The Scanwatch watch from the Withings brand is more ambitious: it gives an indication of nocturnal breathing disorders (low, medium or high). In 2020, Withings also launched a study comparing the apnea detection of its Scanwatch with laboratory equipment.

However, this study disappeared in 2021 from its side, referring to the scientific work done. According to a Withings spokesman contacted by The world, the investigation is still ongoing without its date of conclusion being known. The brand indicates that it continues to develop its algorithms.

Withings Scanwatch is one of the few watches that sends an alarm in case of arrhythmia, like the Apple Watch, which also emits an alarm when the heart rate is lowered too much or accelerates too much. Unfortunately, this monitoring only makes it possible to detect a very small proportion of cardiovascular diseases, as specified in World in 2018 Philippe Steg, head of the cardiology department at Bichat hospital.

In very rare cases, these watches can save lives. But for every life they are saved, the other patients are forced to engage in dangerous treatments that are not necessarily necessary. Or worse, they can give some a false impression of protection, pushing them to ignore bodily sensations that in normal times would have made them consult for, say, a heart attack, a fairly frequent pathology.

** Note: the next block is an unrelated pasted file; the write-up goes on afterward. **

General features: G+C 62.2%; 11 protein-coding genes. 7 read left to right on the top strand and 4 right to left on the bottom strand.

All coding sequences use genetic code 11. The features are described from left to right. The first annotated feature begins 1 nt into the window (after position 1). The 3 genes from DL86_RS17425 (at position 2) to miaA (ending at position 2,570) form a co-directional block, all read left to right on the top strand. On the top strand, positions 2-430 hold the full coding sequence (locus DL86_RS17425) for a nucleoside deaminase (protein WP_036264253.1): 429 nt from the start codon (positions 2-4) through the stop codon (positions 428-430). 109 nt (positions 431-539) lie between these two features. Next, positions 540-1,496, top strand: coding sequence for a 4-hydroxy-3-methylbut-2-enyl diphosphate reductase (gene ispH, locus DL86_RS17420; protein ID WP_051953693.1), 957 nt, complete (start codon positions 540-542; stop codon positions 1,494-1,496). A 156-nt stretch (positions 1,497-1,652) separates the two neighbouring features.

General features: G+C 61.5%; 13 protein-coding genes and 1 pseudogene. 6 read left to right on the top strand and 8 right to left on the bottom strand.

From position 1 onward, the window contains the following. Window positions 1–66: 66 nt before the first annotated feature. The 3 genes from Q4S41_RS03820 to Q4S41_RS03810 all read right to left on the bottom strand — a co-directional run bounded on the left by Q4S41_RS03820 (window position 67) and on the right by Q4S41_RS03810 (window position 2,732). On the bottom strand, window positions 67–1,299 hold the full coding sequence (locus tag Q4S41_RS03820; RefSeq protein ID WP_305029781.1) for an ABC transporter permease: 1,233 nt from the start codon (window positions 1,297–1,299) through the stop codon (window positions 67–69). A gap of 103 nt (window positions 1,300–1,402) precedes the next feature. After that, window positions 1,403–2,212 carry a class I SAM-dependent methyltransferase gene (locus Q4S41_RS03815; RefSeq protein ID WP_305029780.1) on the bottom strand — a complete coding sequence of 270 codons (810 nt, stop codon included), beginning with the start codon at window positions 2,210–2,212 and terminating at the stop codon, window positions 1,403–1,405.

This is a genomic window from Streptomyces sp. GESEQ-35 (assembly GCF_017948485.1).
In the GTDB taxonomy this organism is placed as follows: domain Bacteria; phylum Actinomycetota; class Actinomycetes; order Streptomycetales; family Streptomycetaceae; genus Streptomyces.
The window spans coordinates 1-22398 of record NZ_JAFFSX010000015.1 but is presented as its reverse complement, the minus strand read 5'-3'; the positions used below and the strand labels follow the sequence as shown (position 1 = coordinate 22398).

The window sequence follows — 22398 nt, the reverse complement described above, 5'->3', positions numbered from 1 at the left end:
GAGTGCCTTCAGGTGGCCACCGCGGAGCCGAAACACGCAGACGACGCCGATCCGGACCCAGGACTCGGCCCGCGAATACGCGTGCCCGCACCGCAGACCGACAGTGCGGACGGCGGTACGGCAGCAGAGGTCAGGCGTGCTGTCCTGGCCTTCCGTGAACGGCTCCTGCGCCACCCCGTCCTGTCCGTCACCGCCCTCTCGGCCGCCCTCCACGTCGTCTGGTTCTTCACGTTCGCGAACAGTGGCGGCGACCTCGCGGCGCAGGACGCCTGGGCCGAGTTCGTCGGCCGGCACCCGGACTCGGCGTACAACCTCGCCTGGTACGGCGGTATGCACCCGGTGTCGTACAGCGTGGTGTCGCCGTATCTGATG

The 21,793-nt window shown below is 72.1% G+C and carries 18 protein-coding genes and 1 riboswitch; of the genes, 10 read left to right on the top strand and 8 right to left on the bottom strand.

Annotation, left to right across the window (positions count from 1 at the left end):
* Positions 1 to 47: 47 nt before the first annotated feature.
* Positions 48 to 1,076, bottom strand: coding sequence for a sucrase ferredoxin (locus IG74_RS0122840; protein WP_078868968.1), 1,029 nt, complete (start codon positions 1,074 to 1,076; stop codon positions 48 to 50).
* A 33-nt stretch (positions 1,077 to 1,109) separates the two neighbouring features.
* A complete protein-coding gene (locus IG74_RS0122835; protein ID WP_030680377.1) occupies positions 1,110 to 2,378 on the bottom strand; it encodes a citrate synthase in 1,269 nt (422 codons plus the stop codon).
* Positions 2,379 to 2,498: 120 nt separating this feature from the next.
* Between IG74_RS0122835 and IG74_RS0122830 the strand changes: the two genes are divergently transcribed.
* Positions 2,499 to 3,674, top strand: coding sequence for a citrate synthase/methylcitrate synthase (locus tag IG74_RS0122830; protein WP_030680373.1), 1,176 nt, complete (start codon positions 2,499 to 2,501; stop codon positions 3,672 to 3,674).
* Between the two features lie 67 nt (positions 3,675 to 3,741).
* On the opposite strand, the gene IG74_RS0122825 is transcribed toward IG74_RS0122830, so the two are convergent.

However, according to various cardiologists, connected watches could make sense for daily monitoring of patients with known problems, especially the elderly, or patients with risk factors such as tobacco, alcohol, hypertension, diabetes. , cholesterol, obesity.

also read The new Apple Watch: a “footnote to cardiovascular prevention”
An Apple Watch, the brand that sells the most connected watches.

Does the oximetry sensor, which can detect respiratory failure, combined with other sensors found in certain watches, make it possible to diagnose Covid-19 early enough for the person to isolate themselves before becoming contagious? It is not certain, according to a Dutch study: the discovery may be too late. Smartwatches also tend to confuse Covid-19 with other diseases like the flu.

However, these clocks can be useful when the disease has broken out, to monitor oxygen levels and alert a doctor in case hospitalization seems necessary. But there are other, safer, handheld devices that measure oxygen at your fingertips that have been distributed to U.S. patients during the pandemic.